Climate scientists have concluded we must cut global warming emissions by at least 80% within just 40 years, or face catastrophic climate disasters.  If we don’t start making better buildings now, we have no hope of meeting this goal.

Stop Doing Things Wrong. For all of these reasons, strong measures are urgently needed to stop new buildings from being built the wrong way, when we know how to build them right.

I know many builders who would like to build better, more energy-efficient houses.  They don’t do it, because “the builder down the street” is not doing it.  Most energy efficiency measures are literally invisible. Since the added advantages don’t “show well”, they are not perceived by buyers to add value. No builder can add extra features without recovering the cost, so we keep “building stupid buildings” even though we have known for 30 years how to build smarter.

Getting All the “Builders Down the Street” On Board. The way improvements in building technology achieve widespread adoption is through building codes.  If everyone has to do it, everyone does it.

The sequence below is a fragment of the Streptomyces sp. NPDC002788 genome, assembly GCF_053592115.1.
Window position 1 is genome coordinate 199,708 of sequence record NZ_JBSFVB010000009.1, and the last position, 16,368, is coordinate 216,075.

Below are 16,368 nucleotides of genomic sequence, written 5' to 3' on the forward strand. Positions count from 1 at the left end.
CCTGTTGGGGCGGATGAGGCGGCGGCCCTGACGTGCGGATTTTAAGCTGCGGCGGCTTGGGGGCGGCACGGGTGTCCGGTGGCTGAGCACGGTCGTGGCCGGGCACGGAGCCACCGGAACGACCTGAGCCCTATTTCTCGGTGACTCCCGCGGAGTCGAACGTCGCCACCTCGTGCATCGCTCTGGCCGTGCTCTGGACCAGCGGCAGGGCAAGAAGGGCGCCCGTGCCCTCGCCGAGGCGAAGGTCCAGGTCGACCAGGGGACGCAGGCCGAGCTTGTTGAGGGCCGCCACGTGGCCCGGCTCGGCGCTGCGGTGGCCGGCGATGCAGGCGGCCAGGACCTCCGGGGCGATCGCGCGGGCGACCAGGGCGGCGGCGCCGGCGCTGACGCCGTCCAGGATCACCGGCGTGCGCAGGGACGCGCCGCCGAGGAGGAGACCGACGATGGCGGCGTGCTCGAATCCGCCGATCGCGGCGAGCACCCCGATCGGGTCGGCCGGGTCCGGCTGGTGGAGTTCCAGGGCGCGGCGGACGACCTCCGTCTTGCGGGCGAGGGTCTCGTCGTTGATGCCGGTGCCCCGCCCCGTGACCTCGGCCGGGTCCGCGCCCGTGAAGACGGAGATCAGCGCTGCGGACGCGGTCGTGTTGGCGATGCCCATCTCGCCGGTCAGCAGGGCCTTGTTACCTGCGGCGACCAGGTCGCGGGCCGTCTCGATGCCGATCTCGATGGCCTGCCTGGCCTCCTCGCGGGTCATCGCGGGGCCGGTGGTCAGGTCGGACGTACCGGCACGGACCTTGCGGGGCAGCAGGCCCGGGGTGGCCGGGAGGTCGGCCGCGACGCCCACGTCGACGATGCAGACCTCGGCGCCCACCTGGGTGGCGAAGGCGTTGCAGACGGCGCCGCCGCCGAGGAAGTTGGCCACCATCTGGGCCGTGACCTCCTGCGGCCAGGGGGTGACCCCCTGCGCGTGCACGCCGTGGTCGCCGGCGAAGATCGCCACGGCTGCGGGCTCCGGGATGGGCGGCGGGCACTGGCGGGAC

When the Waxman-Markey comprehensive energy & climate bill (which is also known for its “Cap and Trade” program for greenhouse gases) was first introduced as a Discussion Draft on March 31st, many criticized its failure to take strong action on buildings.   Though the draft called for a national “model” energy building code that states should adopt, it had no teeth. An arduous campaign would have ensued for adoption in all 50 states, where special interest lobbying campaigns would likely stop or delay many.  If someone like Alaska Governor Sarah Palin wanted to grandstand and oppose requirements for better energy efficiency in buildings, there was then nothing in the bill that could be done about it.  Pockets of America would continue with no advancements in building energy codes.